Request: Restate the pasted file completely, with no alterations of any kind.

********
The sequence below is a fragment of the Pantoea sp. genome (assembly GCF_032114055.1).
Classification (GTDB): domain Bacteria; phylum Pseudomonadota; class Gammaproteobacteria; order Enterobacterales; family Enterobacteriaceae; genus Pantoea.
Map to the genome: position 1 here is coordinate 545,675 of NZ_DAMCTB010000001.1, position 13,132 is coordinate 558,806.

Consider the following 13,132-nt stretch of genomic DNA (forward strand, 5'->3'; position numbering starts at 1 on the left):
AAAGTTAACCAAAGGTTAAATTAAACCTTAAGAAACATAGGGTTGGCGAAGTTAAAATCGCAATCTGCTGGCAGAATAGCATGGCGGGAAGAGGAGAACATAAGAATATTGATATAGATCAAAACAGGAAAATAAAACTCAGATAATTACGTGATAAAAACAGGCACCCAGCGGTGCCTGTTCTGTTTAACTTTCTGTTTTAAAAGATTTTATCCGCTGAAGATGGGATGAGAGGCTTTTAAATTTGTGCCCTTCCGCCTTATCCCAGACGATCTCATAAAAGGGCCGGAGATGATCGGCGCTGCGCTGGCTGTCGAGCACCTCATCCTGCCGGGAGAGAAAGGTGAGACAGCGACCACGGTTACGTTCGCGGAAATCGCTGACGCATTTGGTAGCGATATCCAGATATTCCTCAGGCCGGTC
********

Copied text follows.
The sequence below is a fragment of the Pantoea sp. genome (assembly GCF_032114055.1).
Classification (GTDB): domain Bacteria; phylum Pseudomonadota; class Gammaproteobacteria; order Enterobacterales; family Enterobacteriaceae; genus Pantoea.
Map to the genome: position 1 here is coordinate 545,675 of NZ_DAMCTB010000001.1, position 13,132 is coordinate 558,806.

Consider the following 13,132-nt stretch of genomic DNA (forward strand, 5'->3'; position numbering starts at 1 on the left):
AAAGTTAACCAAAGGTTAAATTAAACCTTAAGAAACATAGGGTTGGCGAAGTTAAAATCGCAATCTGCTGGCAGAATAGCATGGCGGGAAGAGGAGAACATAAGAATATTGATATAGATCAAAACAGGAAAATAAAACTCAGATAATTACGTGATAAAAACAGGCACCCAGCGGTGCCTGTTCTGTTTAACTTTCTGTTTTAAAAGATTTTATCCGCTGAAGATGGGATGAGAGGCTTTTAAATTTGTGCCCTTCCGCCTTATCCCAGACGATCTCATAAAAGGGCCGGAGATGATCGGCGCTGCGCTGGCTGTCGAGCACCTCATCCTGCCGGGAGAGAAAGGTGAGACAGCGACCACGGTTACGTTCGCGGAAATCGCTGACGCATTTGGTAGCGATATCCAGATATTCCTCAGGCCGGTC